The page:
Sen. Bernie Sanders addressing reporters at his campaign headquarters in Burlington
A day after his disappointing showing on Super Tuesday, Sen. Bernie Sanders (I-Vt.) projected confidence that he could defeat the newly minted frontrunner for the Democratic presidential nomination, former vice president Joe Biden.
"I have every reason to believe that we're gonna win this thing," Sanders told reporters during a press conference Wednesday afternoon at his Church Street campaign office in downtown Burlington.
According to an NBC News projection, Biden won at least 458 delegates in the 15 contests held Wednesday, increasing his total to 511. Sanders collected 399, bringing his total to 459. Those numbers are expected to rise as more results are tallied, particularly in California, where Sanders outperformed Biden.
"Now I haven't seen the latest delegate count, but my guess is that after California is thrown into the hopper, it's going to be pretty close," Sanders said. "We may be up by a few. Biden maybe be up by a few. But I think we go forward basically neck and neck."
Sanders devoted most of his prepared remarks to contrasting his record with that of his chief opponent. "Joe Biden is somebody I have known for many years. I like Joe. I think he's a very decent human being," the senator said. "Joe and I have a very different vision for the future of this country — and Joe and I are running very different campaigns."
Sanders repeated the refrain that "Joe is going to have to explain" his views on various issues, including his support for entitlement reform, free trade, the 2008 Wall Street bailout and the Iraq War. He called for "a serious debate on the serious issues of our time," proposing an hourlong debate focused on universal healthcare, and said he hoped that the campaign would not "degenerate into a Trump-type effort where we're attacking each other [with] personal attacks."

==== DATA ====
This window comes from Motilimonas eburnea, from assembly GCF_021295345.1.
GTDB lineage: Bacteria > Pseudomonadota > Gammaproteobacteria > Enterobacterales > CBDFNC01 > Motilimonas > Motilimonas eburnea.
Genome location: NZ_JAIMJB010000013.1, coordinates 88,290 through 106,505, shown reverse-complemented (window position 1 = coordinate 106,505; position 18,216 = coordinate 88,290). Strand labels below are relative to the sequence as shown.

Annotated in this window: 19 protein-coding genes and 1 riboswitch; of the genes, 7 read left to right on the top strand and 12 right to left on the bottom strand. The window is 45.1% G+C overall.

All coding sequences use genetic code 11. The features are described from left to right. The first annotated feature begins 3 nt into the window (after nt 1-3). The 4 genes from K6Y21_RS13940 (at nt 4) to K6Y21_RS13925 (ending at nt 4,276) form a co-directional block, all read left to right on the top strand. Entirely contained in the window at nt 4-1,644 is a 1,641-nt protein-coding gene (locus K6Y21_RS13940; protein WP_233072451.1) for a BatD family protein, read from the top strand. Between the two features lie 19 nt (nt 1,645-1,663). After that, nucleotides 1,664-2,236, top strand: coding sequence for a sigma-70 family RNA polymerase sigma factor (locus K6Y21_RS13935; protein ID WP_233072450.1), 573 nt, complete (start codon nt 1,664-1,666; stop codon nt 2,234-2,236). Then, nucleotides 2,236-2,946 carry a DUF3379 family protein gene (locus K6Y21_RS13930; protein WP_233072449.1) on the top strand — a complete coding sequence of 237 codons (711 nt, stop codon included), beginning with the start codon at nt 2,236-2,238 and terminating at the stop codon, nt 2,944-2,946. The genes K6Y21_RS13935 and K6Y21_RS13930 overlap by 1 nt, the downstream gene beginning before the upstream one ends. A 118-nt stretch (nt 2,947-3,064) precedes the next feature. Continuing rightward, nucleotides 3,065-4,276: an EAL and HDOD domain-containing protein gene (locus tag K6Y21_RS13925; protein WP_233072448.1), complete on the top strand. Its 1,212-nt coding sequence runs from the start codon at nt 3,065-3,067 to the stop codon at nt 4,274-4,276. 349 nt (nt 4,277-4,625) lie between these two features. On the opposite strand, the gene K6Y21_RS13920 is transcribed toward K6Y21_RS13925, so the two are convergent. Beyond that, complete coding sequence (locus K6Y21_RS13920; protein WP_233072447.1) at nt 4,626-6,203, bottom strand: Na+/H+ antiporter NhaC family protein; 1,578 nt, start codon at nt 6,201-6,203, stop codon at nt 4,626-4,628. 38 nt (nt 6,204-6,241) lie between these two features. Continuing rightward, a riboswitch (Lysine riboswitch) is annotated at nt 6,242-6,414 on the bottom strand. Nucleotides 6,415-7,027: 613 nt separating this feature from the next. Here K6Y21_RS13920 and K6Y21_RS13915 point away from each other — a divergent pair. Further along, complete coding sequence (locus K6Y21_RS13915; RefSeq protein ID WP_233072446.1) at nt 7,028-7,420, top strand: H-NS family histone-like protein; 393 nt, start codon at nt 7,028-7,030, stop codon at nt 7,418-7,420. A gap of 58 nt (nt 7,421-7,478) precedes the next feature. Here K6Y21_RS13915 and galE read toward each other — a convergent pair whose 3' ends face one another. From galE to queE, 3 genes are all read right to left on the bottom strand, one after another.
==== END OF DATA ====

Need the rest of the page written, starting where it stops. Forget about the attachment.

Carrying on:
Sen. Bernie Sanders
After losing her home state and winning just 39 delegates on Tuesday, according to NBC's projections, Sen. Elizabeth Warren (D-Mass.) was reassessing her campaign, advisers said Wednesday. Sanders confirmed that he had spoken to her earlier in the day, though he was careful not to divulge much about their conversation. He declined to say whether he had asked for her support.
"She has not made any decisions at this point, and it is important, I think, for all of us, certainly me, who has known Elizabeth Warren for many, many years, to respect the time and the space that she needs to make her decision," he said, later adding, "She has run a strong campaign. She will make her own decision in her own time."
Asked about former New York City mayor Michael Bloomberg's decision to drop out of the race and endorse Biden, Sanders claimed that he hadn't heard the news. "Has he dropped out?" he asked a reporter. "Well, it's the first I've heard about it." Sanders joked that television networks would be "very disappointed" by Bloomberg's withdrawal, given how much he had spent on TV ads.
Sanders said he continued to believe that whichever candidate arrived at the Democratic National Convention with the most pledged delegates should win the nomination. If another candidate won, he argued, "that would cause massive dismay [among] the American people." Sanders expressed a different view during his 2016 campaign, but on Wednesday he said he was "a little bit annoyed" that the media was "distorting" his past statements about the matter.
Though he mostly sounded bullish about his chances, Sanders conceded that he hadn't yet attracted sufficient support from African American voters and hadn't inspired enough young people to turn out at the polls.
Asked whether he was disappointed that he had yet to ignite the mass movement he often describes, Sanders said, "Well, look, of course I'm disappointed. I would like to win every state by a landslide. It's not gonna happen."